Revealing the surprising life story of one of the world's most influential minds, this unprecedented film weaves together Ayn Rand's own recollections and reflections, providing a new understanding of her inspirations and influences.
Railroad owner Dagny Taggart and steel mogul Henry Rearden search desperately for the inventor of a revolutionary motor as the U.S. government continues to spread its control over the national economy.
The time is the Russian Revolution. The place is a country burdened with fear - the midnight knock at the door, the bread hidden against famine, the haunted eyes of the fleeing, the ... See full summary »
Approaching collapse, the nation's economy is quickly eroding. As crime and fear take over the countryside, the government continues to exert its brutal force against the nation's most ... See full summary »
'Ayn Rand & the Prophecy of Atlas Shrugged is a feature length documentary film that examines the resurging interest in Ayn Rand's epic and controversial 1957 novel and the validity of its dire prediction for America.
Individualistic and idealistic architect Howard Roark is expelled from college because his designs fail to fit with existing architectural thinking. He seems unemployable but finally lands a job with like-minded Henry Cameron, however within a few years Cameron drinks himself to death, warning Roark that the same fate awaits unless he compromises his ideals. Roark is determined to retain his artistic integrity at all costs.Written by
Col Needham <firstname.lastname@example.org>
This film's earliest documented telecasts took place in Salt Lake City Friday 26 July 1956 on KUTV (Channel 2), in Tucson Saturday 4 August 1956 on KDWI (Channel 9), in Miami Sunday 2 September 1956 on WTVJ (Channel 4), and in Bellingham WA Sunday 16 September 1956 on KVOS (Channel 12); it first aired in Boston Sunday 14 October 1956 on WBZ (Channel 4), in Phoenix Thursday 25 October 1956 on KVAR (Channel 12), in San Francisco Friday 9 November 1956, cut to 72 minutes to fit a 90 minute time slot, on KRON (Channel 4), in both Cincinnati and Bloomington IN Saturday 10 November 1956 on WKRC (Channel 12) and on WTTV (Channel 4), in Los Angeles Sunday 11 November 1956 on KTLA (Channel 5), and in Portland OR Saturday 8 December 1956 on KOIN (Channel 6). See more »
When Roark is drilling rock in the quarry, he is doing so without any eye protection. See more »
But it's a humanitarian project. Think of the people who live in slums. If you can give them decent housing, you can perform a noble deed. Would you do it just for their sake?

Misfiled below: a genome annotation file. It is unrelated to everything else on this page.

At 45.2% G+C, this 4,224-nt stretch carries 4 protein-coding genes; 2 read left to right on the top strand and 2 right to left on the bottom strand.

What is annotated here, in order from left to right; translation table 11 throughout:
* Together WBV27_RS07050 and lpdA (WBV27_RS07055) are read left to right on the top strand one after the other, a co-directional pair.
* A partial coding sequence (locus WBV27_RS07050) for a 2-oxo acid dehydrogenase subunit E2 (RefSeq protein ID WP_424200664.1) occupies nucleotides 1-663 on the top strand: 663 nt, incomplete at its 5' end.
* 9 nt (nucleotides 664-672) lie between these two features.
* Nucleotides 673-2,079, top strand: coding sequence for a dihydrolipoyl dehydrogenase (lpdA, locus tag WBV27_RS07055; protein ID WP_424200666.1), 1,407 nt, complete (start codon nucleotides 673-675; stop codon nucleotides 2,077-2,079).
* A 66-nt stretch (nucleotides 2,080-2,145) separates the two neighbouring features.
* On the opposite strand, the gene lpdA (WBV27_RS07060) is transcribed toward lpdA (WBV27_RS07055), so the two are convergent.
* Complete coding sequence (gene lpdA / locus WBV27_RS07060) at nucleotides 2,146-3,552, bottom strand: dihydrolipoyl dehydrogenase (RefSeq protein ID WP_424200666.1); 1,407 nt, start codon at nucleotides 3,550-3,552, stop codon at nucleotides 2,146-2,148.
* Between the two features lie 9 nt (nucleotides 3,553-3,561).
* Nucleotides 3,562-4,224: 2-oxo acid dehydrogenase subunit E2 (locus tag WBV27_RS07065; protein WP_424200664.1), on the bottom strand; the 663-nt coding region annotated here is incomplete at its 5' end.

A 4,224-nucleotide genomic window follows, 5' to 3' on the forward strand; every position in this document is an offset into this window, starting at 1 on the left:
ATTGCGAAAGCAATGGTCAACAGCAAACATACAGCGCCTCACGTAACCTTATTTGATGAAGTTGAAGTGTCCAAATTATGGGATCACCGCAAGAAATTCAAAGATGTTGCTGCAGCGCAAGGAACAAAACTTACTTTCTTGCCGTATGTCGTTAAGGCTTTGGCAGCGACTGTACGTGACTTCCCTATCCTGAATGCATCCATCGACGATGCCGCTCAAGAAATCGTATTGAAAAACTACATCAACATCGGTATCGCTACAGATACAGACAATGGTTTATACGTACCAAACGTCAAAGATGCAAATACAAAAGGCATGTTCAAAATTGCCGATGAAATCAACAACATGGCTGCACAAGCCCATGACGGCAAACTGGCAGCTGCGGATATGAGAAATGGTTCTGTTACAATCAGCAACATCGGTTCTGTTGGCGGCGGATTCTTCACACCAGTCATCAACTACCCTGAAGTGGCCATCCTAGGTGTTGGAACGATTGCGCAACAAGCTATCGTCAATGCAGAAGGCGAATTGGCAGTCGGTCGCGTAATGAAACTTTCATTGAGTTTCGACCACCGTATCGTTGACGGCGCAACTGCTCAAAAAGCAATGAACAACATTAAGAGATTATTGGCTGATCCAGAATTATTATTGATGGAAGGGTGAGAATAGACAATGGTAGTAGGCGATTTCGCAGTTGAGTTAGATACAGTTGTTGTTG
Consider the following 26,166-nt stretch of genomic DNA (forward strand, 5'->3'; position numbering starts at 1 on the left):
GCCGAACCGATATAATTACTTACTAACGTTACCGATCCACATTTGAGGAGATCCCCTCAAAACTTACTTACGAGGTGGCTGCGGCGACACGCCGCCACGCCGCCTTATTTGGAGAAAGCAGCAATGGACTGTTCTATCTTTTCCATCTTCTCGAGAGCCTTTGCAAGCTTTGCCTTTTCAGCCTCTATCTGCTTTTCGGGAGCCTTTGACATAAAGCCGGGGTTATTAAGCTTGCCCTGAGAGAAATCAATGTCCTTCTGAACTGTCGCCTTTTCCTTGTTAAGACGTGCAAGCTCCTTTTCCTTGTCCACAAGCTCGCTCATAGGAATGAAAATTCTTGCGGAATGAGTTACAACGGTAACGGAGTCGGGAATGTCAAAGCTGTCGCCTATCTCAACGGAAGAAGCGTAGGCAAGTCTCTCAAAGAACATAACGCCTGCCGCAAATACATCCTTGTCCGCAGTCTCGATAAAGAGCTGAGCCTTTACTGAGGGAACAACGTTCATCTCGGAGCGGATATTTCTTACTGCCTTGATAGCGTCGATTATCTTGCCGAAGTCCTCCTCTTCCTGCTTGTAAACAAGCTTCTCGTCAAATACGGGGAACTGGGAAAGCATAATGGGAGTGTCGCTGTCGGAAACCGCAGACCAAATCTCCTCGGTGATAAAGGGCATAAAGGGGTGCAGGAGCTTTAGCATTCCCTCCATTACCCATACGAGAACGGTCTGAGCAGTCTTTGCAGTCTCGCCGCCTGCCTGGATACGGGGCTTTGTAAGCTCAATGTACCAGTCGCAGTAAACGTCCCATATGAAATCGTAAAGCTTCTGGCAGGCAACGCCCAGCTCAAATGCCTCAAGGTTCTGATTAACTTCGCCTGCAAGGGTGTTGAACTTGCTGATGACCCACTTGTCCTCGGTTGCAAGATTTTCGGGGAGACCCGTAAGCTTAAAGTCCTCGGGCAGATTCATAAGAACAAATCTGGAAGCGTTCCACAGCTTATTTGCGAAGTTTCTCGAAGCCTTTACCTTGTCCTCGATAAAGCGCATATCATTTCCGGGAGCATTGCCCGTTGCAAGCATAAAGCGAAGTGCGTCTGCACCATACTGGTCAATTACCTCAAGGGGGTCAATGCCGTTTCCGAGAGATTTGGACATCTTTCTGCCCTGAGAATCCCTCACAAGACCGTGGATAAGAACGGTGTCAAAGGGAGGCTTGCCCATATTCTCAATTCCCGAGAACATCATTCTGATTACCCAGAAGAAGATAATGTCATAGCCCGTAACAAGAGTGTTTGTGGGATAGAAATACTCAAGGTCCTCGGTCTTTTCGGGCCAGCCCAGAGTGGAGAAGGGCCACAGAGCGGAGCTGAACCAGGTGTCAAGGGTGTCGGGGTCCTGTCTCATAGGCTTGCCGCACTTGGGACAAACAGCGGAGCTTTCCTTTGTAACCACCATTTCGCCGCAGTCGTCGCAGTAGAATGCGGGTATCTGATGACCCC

No! A man who works for others without payment is a slave! I do no believe that slavery is noble. Not in any form, nor for any purpose, whatsoever!
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This overheated potboiler attempts to make a social comment on the corrupt nature of conforming to the wishes of the masses, when its most interesting aspect these days is the teaming on screen (and off) of gruff-voiced Patricia Neal and her self-confessed 'love of her life', Gary Cooper. Their love scenes together are certainly not lukewarm!
Aside from this, there's a convoluted plot about architecture, the newspaper business, and the understated power of the humble columnist. Raymond Massey moves from one situation to the next with the same lack of passion, eventually giving Cooper and Neal their chance to simmer in close proximity. Robert Douglas is terrific as the obnoxious architectural critic, Ellsworth Toohey; while Kent Smith and Henry Hull put in OK performances as a weak architect of little originality, and a nervous press room editor, respectively.
The ones who catch the eye of the viewer, however, are Neal and Cooper. Towering performances in camp classic style. The imagery, too, is suitably suggestive drills in a stone quarry, large skyscraping buildings, whips and pokers.
'The Fountainhead', adapted by Ayn Rand from her own novel and brought to the screen under the direction of King Vidor, is enjoyable despite the odd bout of overacting from both its principal and minor actors, and a truly silly script on occasion. The movie isn't great but in using the world in which it is set as a character of equivalent power to anyone on the screen, it sets itself apart as more than just run-of-the-mill.
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